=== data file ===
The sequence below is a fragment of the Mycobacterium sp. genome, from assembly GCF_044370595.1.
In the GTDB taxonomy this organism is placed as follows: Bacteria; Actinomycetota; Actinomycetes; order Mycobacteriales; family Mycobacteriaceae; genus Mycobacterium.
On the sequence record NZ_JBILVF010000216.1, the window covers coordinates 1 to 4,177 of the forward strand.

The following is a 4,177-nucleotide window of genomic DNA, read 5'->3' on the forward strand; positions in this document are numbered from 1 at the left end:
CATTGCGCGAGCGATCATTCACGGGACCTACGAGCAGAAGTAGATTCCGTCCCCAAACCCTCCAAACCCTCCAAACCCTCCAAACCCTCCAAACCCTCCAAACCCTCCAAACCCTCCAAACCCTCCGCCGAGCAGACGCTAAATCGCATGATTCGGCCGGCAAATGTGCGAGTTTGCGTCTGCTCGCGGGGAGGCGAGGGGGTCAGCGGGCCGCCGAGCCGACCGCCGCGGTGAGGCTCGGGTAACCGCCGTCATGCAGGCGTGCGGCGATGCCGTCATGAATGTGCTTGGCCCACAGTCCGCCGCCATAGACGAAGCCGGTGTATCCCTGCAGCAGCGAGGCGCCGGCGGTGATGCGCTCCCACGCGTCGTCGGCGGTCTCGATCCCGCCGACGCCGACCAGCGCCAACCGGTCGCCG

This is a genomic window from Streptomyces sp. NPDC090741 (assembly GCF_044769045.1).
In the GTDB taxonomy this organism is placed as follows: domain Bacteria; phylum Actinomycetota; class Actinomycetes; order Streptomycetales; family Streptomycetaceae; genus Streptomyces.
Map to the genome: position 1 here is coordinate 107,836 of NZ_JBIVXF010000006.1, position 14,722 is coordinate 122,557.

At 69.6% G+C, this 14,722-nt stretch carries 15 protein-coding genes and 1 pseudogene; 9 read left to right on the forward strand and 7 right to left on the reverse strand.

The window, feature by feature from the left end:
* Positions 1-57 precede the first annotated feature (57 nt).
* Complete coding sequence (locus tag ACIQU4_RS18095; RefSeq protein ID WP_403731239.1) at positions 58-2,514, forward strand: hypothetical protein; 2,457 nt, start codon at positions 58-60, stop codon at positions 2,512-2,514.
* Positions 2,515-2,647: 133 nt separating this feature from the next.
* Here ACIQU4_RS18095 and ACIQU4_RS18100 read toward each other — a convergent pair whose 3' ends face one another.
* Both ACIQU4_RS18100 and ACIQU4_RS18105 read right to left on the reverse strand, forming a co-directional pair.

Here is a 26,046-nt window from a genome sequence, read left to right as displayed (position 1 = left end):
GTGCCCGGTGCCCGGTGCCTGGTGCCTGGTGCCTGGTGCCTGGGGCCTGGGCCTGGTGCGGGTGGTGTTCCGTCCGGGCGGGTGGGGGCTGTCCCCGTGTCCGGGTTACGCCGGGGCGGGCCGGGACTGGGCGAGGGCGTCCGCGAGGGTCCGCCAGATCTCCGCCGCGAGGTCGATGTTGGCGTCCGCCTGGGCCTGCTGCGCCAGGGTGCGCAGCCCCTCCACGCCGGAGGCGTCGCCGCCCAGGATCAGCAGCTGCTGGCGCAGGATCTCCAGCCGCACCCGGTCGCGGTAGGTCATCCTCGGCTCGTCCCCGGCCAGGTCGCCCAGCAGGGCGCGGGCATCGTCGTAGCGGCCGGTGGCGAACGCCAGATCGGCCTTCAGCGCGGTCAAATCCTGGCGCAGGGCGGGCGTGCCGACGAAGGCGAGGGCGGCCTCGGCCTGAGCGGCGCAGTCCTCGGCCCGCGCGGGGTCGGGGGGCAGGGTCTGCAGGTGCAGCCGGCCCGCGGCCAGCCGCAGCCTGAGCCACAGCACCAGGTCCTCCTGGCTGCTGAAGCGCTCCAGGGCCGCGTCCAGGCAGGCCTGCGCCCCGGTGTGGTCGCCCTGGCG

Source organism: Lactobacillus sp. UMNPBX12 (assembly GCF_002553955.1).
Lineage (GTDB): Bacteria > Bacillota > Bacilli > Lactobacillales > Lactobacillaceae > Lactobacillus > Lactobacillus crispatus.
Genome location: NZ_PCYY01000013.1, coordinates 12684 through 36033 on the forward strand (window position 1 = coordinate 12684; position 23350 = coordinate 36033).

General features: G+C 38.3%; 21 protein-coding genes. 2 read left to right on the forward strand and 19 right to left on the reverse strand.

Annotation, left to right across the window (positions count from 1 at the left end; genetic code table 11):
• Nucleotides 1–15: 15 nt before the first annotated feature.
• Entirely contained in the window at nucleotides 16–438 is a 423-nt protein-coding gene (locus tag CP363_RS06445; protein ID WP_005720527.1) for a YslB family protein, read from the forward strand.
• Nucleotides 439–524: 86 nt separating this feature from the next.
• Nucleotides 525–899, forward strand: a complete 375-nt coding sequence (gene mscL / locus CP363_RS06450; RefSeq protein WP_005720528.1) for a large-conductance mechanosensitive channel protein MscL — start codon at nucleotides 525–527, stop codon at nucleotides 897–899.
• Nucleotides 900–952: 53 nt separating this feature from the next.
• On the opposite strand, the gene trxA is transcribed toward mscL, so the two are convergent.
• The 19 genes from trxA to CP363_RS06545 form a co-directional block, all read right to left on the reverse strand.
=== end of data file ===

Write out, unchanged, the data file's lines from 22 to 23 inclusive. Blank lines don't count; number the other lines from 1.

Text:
Annotation, left to right across the window (positions count from 1 at the left end; genetic code table 11):
• Nucleotides 1–15: 15 nt before the first annotated feature.